Risk Management Series 1- Documentation in Allied Health

Tip #10: Documentation in Lawsuits or Board Matters

Documentation, or failing to document, can lead to a lawsuit or board matter.  Your record may be critical.  It may be reviewed by your attorney, the opposing attorney, and, depending upon the issue, the board investigator or a jury, as well as the patient and his/her family.  Improper documentation can lead to license restriction, revocation, or restriction by a licensing board.  It can also result in an inability to defend a lawsuit.  The medical record can also be used as evidence either to support your or your patient’s case.    

 

Keep in mind that the medical record is a legal document, and it is important that your documentation is thorough.  You may or may not even remember the patient when the care is being examined, and it might be years after your encounter.  Thus, it is important that your documentation reflects the care provided, the issues addressed, and that it is a factual account of what occurred. 

 

Documentation should adhere to applicable regulations, accreditation standards, and professional practice standards.  Be aware if your state has set regulations regarding documentation.  If you fail to adhere to applicable regulations, the licensing board may take action, and also this failure may be used by the opposing attorney to support a lawsuit.  Always remember how your documentation, or lack thereof, would appear blown up on a screen in front of a judge or jury.  Would it appear professional and reflect the care provided?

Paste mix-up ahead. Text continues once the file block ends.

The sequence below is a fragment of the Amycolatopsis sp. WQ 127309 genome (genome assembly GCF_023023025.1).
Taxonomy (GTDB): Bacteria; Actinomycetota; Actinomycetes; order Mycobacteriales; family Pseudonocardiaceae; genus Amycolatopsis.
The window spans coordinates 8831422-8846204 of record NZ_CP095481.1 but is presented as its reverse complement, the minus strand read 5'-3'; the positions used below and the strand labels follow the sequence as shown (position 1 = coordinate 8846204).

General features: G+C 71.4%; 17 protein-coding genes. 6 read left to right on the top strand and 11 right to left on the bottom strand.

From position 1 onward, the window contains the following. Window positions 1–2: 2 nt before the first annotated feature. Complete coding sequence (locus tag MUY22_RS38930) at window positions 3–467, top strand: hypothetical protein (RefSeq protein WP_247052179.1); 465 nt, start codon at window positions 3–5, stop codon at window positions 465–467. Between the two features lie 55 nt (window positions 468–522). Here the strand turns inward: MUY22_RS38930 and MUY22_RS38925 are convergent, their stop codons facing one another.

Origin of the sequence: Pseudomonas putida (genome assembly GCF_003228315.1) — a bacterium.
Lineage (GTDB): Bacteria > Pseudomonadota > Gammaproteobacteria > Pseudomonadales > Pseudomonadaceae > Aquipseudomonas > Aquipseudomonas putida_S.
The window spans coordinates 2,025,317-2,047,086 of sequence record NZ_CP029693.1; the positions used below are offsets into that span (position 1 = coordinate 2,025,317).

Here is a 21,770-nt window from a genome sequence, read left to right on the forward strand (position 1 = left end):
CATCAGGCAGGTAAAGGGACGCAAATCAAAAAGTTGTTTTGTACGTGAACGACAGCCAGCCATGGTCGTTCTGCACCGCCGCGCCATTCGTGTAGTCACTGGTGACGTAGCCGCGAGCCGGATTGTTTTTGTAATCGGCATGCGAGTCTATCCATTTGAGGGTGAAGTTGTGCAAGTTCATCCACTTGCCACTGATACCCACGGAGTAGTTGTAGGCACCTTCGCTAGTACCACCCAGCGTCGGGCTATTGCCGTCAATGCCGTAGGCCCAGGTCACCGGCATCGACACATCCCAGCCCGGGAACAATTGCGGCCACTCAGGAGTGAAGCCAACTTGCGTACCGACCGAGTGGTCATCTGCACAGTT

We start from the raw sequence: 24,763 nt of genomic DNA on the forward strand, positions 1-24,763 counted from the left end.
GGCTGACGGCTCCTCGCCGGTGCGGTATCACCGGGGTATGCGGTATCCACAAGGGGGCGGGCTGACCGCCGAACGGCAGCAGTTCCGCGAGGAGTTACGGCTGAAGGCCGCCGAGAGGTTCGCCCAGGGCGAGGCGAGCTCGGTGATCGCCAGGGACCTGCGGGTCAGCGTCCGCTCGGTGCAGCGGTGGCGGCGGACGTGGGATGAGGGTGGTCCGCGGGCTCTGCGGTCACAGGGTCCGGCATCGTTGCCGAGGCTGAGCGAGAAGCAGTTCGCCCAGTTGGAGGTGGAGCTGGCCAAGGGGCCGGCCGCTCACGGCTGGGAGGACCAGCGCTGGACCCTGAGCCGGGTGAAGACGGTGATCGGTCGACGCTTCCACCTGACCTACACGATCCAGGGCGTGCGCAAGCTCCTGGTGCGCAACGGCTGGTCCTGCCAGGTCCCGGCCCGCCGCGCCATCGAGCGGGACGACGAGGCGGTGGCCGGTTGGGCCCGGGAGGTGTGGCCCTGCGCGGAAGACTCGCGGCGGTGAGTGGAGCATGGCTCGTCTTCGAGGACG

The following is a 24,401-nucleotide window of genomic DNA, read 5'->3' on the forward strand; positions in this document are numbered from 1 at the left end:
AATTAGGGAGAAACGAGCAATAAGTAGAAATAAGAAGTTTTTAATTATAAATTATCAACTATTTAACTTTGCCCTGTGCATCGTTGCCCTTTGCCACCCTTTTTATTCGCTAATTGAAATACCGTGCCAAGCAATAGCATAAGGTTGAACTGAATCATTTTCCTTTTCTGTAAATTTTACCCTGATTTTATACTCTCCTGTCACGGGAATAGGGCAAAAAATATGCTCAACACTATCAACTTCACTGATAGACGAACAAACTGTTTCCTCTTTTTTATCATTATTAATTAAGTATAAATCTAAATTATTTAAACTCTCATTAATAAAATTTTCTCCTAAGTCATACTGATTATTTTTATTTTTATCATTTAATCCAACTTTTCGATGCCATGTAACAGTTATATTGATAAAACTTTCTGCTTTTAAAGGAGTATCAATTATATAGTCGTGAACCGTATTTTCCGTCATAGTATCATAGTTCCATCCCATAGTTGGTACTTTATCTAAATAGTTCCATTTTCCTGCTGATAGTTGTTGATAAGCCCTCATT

Be sure to check your profession’s ethical guidelines on documentation principles.  When you have questions, it is best to consult an attorney for guidance.

 

 

Kristen Lambert, JD, MSW, LICSW, CPHRM, FASHRM
Healthcare Practice and Risk Management Innovation Officer
Trust Risk Management Services, Inc.
email: contact@trustrms.com

 

NOTE: This information is provided as a risk management resource and is not legal advice or an individualized personal consultation.  At the time this resource was prepared, all information was as current and accurate as possible; however, regulations, laws, or prevailing professional practice standards may have changed since the posting or recording of this resource. Accordingly, it is your responsibility to confirm whether regulatory or legal issues that are relevant to you have since been updated and/or to consult with your professional advisors or legal counsel for timely guidance specific to your situation. As with all professional use of material, please explicitly cite The Trust as the source if you reproduce or distribute any portion of these resources.  Reproduction or distribution of this resource without the express written permission of The Trust Companies is strictly prohibited.

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NOTE: This information is provided as a risk management resource and is not legal advice or an individualized personal consultation. At the time this resource was prepared, all information was as current and accurate as possible; however, regulations, laws, or prevailing professional practice standards may have changed since the posting or recording of this resource. Accordingly, it is your responsibility to confirm whether regulatory or legal issues that are relevant to you have since been updated and/or to consult with your professional advisors or legal counsel for timely guidance specific to your situation. As with all professional use of material, please explicitly cite The Trust Companies as the source if you reproduce or distribute any portion of these resources. Reproduction or distribution of this resource without the express written permission of The Trust Companies is strictly prohibited.